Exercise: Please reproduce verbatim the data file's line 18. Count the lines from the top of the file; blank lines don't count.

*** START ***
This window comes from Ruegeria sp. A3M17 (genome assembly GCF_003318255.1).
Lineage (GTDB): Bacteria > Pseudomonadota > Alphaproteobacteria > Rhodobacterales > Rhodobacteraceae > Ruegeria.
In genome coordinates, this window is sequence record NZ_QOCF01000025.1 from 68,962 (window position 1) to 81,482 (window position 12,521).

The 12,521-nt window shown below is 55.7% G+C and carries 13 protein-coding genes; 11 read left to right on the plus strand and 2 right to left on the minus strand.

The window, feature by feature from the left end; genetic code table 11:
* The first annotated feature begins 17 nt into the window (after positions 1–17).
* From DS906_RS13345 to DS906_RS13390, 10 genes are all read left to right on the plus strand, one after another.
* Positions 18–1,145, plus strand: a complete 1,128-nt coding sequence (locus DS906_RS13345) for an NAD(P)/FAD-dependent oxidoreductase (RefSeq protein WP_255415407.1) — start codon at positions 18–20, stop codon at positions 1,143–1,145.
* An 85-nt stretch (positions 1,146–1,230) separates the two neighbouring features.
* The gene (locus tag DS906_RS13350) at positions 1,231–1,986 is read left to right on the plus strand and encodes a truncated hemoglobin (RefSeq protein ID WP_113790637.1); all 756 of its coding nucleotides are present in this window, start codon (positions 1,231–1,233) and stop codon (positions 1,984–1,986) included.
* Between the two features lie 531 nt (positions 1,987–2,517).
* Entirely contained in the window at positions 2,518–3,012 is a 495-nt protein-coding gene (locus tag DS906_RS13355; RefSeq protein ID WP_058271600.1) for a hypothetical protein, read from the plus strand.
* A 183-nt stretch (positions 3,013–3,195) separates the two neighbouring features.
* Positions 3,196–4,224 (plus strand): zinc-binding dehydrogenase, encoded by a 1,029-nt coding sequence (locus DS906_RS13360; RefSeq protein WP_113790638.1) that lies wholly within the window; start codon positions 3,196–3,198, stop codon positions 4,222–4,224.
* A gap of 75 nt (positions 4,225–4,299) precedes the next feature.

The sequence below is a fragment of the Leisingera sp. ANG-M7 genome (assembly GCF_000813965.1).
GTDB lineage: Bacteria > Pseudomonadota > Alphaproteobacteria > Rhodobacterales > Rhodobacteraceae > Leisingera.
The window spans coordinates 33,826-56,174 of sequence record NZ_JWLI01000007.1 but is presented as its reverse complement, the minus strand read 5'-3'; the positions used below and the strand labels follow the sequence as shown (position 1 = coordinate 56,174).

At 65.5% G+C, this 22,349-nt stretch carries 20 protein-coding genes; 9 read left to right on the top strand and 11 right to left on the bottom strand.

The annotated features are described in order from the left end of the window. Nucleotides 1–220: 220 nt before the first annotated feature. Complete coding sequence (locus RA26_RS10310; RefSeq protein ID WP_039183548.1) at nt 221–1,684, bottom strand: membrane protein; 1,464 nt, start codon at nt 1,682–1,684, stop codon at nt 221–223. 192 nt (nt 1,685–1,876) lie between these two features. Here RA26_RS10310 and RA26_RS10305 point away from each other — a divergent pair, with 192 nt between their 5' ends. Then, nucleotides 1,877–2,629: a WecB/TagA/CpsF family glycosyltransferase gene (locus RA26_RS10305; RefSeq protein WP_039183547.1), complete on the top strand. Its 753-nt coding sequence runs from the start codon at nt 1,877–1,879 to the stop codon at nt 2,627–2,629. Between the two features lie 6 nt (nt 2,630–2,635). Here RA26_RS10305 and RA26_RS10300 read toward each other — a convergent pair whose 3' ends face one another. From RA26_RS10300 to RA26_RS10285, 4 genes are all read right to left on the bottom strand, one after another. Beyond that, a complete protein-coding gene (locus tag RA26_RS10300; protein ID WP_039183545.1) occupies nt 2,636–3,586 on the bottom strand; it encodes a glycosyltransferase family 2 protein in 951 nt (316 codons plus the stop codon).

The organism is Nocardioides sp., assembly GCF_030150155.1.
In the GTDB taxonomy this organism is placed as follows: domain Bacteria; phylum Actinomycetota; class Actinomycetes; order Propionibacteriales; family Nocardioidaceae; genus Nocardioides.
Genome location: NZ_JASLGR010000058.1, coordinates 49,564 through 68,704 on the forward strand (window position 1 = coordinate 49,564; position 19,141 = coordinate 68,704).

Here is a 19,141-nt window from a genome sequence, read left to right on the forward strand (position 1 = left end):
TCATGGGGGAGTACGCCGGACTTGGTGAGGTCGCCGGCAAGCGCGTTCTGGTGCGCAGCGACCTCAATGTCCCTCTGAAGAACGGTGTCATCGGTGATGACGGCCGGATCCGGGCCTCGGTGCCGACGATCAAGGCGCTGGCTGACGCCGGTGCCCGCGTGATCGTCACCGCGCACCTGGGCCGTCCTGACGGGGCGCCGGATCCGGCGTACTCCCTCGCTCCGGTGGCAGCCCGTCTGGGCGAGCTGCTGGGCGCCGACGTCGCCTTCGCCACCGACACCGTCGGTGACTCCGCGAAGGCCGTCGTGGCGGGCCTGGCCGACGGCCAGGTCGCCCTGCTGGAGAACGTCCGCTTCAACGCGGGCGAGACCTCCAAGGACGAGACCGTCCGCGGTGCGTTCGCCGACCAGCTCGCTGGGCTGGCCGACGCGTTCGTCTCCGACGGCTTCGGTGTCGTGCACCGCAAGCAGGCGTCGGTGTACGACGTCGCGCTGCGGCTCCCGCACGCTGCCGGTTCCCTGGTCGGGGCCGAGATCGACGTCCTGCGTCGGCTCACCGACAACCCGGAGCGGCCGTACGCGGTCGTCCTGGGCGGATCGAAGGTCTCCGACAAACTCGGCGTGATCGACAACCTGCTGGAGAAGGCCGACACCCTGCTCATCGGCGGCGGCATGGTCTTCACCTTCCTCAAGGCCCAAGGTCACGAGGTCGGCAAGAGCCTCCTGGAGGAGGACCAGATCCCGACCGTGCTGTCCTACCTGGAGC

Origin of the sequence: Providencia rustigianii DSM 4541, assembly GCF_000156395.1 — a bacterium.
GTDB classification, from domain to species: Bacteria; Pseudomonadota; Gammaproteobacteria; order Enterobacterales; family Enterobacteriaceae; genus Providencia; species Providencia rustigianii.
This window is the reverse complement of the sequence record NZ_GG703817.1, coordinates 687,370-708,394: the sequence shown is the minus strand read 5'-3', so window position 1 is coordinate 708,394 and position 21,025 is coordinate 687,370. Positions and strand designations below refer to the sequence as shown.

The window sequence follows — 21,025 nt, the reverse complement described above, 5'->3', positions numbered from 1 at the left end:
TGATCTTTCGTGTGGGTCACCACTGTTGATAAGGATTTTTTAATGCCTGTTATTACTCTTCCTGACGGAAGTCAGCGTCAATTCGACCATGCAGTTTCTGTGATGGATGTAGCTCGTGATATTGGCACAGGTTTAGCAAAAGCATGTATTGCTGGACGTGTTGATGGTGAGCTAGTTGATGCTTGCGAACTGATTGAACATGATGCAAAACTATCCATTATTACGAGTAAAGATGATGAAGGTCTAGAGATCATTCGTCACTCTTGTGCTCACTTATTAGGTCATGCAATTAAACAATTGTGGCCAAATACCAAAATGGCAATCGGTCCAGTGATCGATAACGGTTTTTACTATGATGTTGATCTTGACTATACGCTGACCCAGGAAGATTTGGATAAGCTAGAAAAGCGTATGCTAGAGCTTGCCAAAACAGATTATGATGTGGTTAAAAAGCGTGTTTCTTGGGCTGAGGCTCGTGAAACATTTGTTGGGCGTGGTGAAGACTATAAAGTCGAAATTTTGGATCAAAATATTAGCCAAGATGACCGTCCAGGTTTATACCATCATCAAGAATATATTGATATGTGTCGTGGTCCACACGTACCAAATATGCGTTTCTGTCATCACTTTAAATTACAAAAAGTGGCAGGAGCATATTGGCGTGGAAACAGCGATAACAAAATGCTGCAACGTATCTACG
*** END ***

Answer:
The window spans coordinates 33,826-56,174 of sequence record NZ_JWLI01000007.1 but is presented as its reverse complement, the minus strand read 5'-3'; the positions used below and the strand labels follow the sequence as shown (position 1 = coordinate 56,174).